Transformative Psychology: Embracing Changes for Personal Growth
Updated: Nov 17
Despite our assumption, change is inevitable. Change is the only constant in life. Every year, month, week, day and second is different. Our brain deludes us into thinking we live in a world of predictability and constants by maintaining routines and organising randomness into patterns. This helps us feel safe and prevents us from being overwhelmed by the constant change we are exposed to.
Sometimes, however, change is so significant and unexpected that it totally challenges or even shatters our comfortable view of the world. Such change is usually in the form of loss. Such events include sickness, death, job loss, relationship breakdowns, bullying, assault and injury. Often, these events' catastrophic impact, and sometimes irreversible nature and unexpected suddenness, make them highly salient and devastatingly traumatic.
Despite formal definitions, in clinical practice, I have always regarded trauma as the result of significant, unexpected change that challenges a person’s existing worldview to such an extent it is not easily reconciled. This often includes loss and grief.
Do We all React the Same to Change?
Our reactions to change are idiosyncratic. Every person will react differently based on many variables or factors. This might include whether the change was expected, how the change was introduced, their previous experience with change, their resiliency, their psychological health and well-being, the way they perceive and think about the change, their developmental history, their environment and lastly, availability and quality of social support.
Triage: The First Response
Under normal circumstances, people’s reactions might vary from indifferent to an acute crisis.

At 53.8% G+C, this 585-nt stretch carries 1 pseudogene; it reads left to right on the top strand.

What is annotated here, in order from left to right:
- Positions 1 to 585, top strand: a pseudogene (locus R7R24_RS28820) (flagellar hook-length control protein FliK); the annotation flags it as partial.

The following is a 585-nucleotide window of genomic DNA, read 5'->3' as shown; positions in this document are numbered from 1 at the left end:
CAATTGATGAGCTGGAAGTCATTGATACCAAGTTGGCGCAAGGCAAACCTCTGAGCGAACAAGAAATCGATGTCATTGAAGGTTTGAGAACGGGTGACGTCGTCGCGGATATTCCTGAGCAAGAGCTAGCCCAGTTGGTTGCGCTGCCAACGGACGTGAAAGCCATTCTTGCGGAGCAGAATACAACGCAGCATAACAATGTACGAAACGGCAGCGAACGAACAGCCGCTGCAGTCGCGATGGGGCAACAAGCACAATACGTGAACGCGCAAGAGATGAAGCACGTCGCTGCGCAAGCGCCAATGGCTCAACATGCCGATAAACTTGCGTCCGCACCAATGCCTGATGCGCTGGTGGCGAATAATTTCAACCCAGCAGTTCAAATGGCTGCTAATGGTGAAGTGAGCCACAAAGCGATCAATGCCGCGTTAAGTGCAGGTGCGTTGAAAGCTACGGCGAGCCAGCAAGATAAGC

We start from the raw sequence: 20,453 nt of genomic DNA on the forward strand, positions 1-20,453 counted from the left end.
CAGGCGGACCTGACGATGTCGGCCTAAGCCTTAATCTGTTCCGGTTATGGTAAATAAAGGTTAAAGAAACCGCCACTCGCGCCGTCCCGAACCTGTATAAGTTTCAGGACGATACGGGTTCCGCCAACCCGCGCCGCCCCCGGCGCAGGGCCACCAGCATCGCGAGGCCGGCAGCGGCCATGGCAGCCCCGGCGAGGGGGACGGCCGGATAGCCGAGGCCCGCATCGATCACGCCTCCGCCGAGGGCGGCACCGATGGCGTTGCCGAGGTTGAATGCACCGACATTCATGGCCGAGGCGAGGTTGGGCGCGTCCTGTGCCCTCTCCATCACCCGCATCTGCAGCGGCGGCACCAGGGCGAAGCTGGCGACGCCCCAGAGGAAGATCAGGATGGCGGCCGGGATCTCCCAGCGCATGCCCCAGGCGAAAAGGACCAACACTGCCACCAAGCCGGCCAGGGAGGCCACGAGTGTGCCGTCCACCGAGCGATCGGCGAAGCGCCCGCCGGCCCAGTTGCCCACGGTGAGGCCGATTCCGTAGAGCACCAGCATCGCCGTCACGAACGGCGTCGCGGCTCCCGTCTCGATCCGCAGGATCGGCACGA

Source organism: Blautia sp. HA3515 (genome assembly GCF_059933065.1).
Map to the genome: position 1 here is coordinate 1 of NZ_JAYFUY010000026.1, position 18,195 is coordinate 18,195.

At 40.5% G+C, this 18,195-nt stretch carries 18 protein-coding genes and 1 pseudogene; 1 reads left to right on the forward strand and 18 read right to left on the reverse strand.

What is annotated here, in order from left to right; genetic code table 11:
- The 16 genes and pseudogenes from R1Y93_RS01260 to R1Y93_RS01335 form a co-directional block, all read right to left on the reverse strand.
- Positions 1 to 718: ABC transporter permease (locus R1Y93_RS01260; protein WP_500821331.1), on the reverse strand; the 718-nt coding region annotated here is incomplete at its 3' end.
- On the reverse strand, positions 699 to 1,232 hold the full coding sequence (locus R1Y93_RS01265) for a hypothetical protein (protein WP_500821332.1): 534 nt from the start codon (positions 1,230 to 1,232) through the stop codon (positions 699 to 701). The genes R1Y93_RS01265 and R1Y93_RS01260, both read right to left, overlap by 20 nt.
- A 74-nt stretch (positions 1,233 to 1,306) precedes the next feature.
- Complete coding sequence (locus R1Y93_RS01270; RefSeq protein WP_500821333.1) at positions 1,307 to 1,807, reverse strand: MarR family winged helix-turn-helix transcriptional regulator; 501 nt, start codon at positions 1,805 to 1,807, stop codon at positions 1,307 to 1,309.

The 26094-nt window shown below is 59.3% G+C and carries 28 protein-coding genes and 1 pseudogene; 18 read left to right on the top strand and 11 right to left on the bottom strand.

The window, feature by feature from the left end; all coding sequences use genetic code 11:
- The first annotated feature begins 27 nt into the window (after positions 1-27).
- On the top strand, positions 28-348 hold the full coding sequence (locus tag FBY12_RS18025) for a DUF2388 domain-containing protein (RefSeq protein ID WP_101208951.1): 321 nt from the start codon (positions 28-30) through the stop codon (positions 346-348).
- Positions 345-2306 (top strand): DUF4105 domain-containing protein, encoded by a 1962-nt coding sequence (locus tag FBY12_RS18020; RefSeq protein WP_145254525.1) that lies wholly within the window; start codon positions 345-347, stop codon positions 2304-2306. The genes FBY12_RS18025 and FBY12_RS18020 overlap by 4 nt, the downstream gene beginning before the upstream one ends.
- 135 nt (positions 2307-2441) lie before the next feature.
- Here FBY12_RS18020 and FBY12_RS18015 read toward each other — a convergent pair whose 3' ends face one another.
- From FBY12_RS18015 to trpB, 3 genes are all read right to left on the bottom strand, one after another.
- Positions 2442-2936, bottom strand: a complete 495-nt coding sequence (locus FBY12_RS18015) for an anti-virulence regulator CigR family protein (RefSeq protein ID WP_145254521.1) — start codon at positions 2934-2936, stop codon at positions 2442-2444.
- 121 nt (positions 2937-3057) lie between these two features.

When a critical incident occurs, triage is vital to ensure individuals are not having a catastrophic response. Acute reactions of concern include dissociation or some other form of acute reaction relating to their mood or cognitive status that might place them at risk of impulsive or dangerous behaviour. There might be a higher risk for those with a history of impulsive behaviour, significant trauma, previous acute mental health conditions or substance abuse.
Adjustment to Change
For most people, a range of emotions and behavioural reactions are experienced over six to eight weeks post-incident. Responses might include agitation, mood swings, hypersensitivity, nightmares, disturbed sleep, hypervigilance, withdrawal, anxiety, depression, rumination and so on. Reactions can also vary according to cultural and religious experiences, practices and beliefs. These symptoms and signs can be very typical. People often think they are losing their minds. Remember, they are a normal reaction to an abnormal situation.
Kubler-Ross developed a model of human response to change. While this model is very useful, remember everyone’s adjustment is unique, and they might experience the emotional reactions listed to varying levels in a different order or not at all. Below is a pictorial presentation of responses often observed during grief counselling based on a modified version of the original work by Kubler-Ross.